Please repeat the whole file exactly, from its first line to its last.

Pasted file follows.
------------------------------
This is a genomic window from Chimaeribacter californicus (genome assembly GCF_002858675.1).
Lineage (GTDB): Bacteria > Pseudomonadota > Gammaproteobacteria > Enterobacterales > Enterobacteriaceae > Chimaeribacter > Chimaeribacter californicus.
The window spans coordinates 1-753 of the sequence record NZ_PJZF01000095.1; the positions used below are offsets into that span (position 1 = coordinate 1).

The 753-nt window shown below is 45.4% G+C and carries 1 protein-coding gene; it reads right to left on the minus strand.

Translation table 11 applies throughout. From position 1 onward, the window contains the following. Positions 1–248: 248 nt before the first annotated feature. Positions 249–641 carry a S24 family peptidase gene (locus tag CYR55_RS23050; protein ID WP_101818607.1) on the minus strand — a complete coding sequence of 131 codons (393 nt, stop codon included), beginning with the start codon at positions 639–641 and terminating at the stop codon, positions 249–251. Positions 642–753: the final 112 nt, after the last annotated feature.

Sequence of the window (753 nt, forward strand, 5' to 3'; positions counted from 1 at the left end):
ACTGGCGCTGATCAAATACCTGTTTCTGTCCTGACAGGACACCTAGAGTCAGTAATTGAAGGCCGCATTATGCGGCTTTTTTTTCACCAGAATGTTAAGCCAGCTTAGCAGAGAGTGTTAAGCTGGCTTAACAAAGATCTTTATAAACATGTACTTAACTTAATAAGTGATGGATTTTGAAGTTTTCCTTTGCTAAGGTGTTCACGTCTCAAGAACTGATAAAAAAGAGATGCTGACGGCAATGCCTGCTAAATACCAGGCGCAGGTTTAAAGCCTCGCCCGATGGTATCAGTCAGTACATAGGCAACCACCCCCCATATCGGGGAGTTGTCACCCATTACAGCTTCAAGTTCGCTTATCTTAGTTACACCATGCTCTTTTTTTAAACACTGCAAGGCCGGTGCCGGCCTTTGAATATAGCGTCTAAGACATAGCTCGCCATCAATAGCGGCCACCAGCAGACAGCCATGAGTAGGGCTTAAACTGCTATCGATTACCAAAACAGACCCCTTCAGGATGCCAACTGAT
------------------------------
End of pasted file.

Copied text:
This is a genomic window from Chimaeribacter californicus (genome assembly GCF_002858675.1).
Lineage (GTDB): Bacteria > Pseudomonadota > Gammaproteobacteria > Enterobacterales > Enterobacteriaceae > Chimaeribacter > Chimaeribacter californicus.
The window spans coordinates 1-753 of the sequence record NZ_PJZF01000095.1; the positions used below are offsets into that span (position 1 = coordinate 1).

The 753-nt window shown below is 45.4% G+C and carries 1 protein-coding gene; it reads right to left on the minus strand.

Translation table 11 applies throughout. From position 1 onward, the window contains the following. Positions 1–248: 248 nt before the first annotated feature. Positions 249–641 carry a S24 family peptidase gene (locus tag CYR55_RS23050; protein ID WP_101818607.1) on the minus strand — a complete coding sequence of 131 codons (393 nt, stop codon included), beginning with the start codon at positions 639–641 and terminating at the stop codon, positions 249–251. Positions 642–753: the final 112 nt, after the last annotated feature.

Sequence of the window (753 nt, forward strand, 5' to 3'; positions counted from 1 at the left end):
ACTGGCGCTGATCAAATACCTGTTTCTGTCCTGACAGGACACCTAGAGTCAGTAATTGAAGGCCGCATTATGCGGCTTTTTTTTCACCAGAATGTTAAGCCAGCTTAGCAGAGAGTGTTAAGCTGGCTTAACAAAGATCTTTATAAACATGTACTTAACTTAATAAGTGATGGATTTTGAAGTTTTCCTTTGCTAAGGTGTTCACGTCTCAAGAACTGATAAAAAAGAGATGCTGACGGCAATGCCTGCTAAATACCAGGCGCAGGTTTAAAGCCTCGCCCGATGGTATCAGTCAGTACATAGGCAACCACCCCCCATATCGGGGAGTTGTCACCCATTACAGCTTCAAGTTCGCTTATCTTAGTTACACCATGCTCTTTTTTTAAACACTGCAAGGCCGGTGCCGGCCTTTGAATATAGCGTCTAAGACATAGCTCGCCATCAATAGCGGCCACCAGCAGACAGCCATGAGTAGGGCTTAAACTGCTATCGATTACCAAAACAGACCCCTTCAGGATGCCAACTGAT